Joseph Sonny Leflore, Petitioner-appellant, v. People of the State of Michigan, Respondent-appellee, 954 F.2d 724 (6th Cir. 1992)

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US Court of Appeals for the Sixth Circuit - 954 F.2d 724 (6th Cir. 1992) Feb. 12, 1992

Before DAVID A. NELSON and BOGGS, Circuit Judges, and KRUPANSKY, Senior Circuit Judge.


ORDER

Joseph Sonny LeFlore, a pro se Michigan state prisoner, moves for the appointment of counsel and other miscellaneous relief on appeal from the district court judgment dismissing his petition for a writ of habeas corpus filed under 28 U.S.C. § 2254. This case has been referred to a panel of the court pursuant to Rule 9(a), Rules of the Sixth Circuit. Upon examination, this panel unanimously agrees that oral argument is not needed. Fed. R. App. P. 34(a).

LeFlore was convicted following a bench trial of unarmed robbery and assault with intent to murder, and was sentenced to concurrent terms of ten to fifteen years and life imprisonment. In this, his fourth petition for federal habeas relief, he raised a claim that his conviction violated double jeopardy in that he had been charged twice for a single transaction. The magistrate judge recommended that the petition be denied as an abuse of the writ, and the district court adopted this recommendation.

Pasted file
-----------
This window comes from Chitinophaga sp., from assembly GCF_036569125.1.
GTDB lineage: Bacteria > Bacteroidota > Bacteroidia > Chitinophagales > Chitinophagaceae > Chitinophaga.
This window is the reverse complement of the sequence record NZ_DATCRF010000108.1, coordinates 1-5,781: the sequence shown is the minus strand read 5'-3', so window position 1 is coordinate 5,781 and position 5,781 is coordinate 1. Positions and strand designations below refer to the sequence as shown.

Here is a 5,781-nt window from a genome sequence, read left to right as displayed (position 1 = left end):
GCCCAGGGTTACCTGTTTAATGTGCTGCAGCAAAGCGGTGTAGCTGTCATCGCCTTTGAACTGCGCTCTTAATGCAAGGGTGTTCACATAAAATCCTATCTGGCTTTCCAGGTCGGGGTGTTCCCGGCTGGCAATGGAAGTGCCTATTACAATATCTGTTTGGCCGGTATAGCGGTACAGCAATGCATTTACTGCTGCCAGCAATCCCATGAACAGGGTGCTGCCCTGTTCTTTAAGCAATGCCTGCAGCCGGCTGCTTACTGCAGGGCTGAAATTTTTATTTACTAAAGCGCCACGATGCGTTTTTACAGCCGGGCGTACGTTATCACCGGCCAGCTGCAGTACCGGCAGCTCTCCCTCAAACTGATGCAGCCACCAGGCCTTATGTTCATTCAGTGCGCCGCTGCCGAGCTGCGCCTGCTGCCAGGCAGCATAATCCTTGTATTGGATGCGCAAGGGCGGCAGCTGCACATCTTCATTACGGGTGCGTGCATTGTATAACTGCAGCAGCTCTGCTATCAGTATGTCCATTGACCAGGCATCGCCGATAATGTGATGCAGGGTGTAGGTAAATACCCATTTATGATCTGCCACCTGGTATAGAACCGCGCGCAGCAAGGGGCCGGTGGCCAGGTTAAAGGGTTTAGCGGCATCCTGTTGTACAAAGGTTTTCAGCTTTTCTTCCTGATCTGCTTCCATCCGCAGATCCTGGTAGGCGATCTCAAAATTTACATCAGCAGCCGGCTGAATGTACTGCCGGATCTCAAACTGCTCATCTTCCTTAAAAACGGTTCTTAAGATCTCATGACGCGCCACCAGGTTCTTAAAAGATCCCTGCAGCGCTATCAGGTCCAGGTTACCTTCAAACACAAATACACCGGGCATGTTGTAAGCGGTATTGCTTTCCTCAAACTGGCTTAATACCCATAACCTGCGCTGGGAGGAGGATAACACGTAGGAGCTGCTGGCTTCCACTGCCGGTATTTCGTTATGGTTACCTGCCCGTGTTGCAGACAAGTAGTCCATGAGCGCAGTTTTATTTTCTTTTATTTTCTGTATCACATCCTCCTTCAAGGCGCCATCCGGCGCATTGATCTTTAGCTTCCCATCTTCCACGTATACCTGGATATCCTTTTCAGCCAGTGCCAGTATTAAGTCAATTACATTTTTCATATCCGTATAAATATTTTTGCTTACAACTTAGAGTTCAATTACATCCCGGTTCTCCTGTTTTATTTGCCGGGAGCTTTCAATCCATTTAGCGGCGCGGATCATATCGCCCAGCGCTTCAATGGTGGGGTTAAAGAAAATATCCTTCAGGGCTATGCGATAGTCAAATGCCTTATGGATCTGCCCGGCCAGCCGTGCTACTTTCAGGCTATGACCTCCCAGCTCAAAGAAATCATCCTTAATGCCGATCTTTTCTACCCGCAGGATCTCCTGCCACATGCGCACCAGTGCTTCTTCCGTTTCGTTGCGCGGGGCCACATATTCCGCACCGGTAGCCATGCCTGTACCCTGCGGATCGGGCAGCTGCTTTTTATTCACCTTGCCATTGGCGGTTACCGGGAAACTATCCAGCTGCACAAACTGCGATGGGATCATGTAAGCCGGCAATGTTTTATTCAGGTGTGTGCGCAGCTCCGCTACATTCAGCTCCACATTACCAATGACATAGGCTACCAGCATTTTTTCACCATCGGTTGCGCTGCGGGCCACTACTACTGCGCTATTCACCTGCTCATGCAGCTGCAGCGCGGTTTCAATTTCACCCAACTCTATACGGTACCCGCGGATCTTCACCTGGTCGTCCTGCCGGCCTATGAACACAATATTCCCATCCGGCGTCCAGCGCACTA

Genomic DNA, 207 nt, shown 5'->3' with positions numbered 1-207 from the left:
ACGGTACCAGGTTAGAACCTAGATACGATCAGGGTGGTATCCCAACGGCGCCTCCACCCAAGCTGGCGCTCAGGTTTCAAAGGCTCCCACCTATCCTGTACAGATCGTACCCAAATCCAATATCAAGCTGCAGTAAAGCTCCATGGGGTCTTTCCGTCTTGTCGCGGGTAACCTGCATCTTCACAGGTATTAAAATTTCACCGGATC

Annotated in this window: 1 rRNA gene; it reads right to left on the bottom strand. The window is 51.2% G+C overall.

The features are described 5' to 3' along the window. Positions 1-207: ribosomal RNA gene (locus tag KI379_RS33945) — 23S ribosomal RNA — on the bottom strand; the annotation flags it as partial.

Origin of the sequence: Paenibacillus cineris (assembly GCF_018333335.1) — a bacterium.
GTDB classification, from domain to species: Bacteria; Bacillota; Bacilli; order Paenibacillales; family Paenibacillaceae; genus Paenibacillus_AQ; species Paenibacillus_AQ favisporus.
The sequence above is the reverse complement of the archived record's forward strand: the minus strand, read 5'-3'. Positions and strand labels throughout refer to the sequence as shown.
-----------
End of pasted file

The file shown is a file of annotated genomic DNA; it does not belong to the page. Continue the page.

Upon review, it is concluded that this petition was properly denied as an abuse of the writ, as the new ground raised could have been argued in LeFlore's three previous habeas petitions. Rule 9(b), Rules Governing Section 2254 Cases in the U.S. District Courts. In order to preclude a finding of abuse of the writ, LeFlore was required to show cause and prejudice for his failure to raise the claim previously, or that a denial of the petition would result in a fundamental miscarriage of justice. See McCleskey v. Zant, 499 U.S. ----, 111 S. Ct. 1454, 1470 (1991). LeFlore failed to establish any cause which prevented him from raising this claim previously, or any colorable claim of innocence. Accordingly, the motion for miscellaneous relief is denied, and the district court's judgment is affirmed. Rule 9(b) (3), Rules of the Sixth Circuit.